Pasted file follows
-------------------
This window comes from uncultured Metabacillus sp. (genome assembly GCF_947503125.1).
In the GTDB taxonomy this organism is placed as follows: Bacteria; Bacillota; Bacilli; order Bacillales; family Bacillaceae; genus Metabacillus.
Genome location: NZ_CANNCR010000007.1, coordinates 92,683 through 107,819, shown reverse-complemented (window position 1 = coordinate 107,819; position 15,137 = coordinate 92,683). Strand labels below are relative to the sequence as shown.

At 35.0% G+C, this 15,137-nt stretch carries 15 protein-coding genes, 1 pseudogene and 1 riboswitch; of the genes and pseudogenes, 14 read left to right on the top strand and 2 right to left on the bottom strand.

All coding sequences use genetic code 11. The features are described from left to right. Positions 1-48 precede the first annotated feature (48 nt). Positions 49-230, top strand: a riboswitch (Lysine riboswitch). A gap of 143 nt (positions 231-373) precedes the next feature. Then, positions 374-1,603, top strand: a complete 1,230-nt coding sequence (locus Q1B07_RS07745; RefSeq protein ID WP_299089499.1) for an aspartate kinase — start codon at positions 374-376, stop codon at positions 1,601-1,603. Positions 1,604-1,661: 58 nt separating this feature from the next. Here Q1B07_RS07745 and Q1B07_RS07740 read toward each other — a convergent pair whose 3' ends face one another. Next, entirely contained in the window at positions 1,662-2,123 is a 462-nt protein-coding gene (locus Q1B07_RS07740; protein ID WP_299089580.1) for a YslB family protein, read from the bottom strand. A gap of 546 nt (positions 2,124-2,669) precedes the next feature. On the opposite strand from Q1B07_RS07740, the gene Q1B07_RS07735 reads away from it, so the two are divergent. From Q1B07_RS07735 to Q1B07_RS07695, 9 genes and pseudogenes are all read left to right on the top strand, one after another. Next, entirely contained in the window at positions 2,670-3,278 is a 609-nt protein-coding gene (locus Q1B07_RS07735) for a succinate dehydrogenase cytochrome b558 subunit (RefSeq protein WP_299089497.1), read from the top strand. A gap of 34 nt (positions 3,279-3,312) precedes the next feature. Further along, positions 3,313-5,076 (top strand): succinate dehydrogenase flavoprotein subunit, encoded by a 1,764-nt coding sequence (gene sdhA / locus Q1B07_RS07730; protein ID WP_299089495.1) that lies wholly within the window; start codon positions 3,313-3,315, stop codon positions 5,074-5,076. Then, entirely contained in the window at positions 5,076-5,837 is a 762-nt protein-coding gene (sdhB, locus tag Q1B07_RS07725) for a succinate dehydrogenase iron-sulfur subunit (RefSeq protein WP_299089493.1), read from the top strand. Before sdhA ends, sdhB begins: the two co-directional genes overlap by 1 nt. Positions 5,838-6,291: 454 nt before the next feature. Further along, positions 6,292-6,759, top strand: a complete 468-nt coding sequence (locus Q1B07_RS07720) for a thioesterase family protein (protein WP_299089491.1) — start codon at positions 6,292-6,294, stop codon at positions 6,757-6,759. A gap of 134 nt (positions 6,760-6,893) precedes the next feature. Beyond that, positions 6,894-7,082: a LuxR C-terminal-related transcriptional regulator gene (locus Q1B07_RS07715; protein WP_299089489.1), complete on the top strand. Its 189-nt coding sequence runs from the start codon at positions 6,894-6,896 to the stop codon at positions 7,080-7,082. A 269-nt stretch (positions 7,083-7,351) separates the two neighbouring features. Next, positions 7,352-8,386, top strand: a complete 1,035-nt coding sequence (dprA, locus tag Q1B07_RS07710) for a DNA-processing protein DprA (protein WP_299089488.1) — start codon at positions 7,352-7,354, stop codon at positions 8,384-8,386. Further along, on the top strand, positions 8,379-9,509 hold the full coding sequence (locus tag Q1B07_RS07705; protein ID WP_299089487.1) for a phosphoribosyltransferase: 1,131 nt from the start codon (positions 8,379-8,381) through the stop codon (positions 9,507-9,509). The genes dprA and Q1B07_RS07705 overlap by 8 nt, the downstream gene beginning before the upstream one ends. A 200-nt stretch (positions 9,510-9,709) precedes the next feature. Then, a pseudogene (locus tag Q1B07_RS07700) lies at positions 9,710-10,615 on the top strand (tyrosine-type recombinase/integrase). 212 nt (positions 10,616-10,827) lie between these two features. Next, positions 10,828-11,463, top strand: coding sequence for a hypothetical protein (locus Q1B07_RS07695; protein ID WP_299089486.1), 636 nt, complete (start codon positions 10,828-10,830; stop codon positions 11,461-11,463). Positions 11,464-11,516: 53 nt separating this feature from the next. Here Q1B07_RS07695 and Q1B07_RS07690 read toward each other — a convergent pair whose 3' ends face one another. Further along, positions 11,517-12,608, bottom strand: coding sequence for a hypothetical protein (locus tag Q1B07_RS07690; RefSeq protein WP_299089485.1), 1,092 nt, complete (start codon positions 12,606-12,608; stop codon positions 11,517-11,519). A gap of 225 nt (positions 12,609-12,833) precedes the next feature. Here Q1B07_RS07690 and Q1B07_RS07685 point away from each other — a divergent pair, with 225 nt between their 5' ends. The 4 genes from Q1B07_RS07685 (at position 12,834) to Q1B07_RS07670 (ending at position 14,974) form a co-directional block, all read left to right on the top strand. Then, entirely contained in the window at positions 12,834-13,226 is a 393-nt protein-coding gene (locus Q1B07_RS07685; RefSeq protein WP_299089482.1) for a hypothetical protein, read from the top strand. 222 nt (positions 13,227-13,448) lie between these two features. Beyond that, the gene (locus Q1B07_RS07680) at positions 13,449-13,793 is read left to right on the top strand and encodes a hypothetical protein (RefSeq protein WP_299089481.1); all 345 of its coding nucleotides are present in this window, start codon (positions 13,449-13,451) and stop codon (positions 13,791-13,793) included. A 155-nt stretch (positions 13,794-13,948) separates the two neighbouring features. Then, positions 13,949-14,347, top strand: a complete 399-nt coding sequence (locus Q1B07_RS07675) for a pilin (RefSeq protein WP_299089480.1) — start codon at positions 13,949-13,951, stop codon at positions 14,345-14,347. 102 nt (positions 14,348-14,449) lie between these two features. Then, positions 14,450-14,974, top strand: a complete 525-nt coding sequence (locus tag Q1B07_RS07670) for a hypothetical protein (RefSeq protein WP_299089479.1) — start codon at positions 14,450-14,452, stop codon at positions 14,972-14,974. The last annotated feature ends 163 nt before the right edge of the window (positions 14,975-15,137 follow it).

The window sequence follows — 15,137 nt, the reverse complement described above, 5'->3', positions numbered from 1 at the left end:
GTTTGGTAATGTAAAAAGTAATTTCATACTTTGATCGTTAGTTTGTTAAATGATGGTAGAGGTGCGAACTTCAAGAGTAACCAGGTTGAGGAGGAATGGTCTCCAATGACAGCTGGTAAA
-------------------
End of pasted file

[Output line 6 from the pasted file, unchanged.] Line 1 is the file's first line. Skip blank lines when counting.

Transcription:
The window sequence follows — 15,137 nt, the reverse complement described above, 5'->3', positions numbered from 1 at the left end: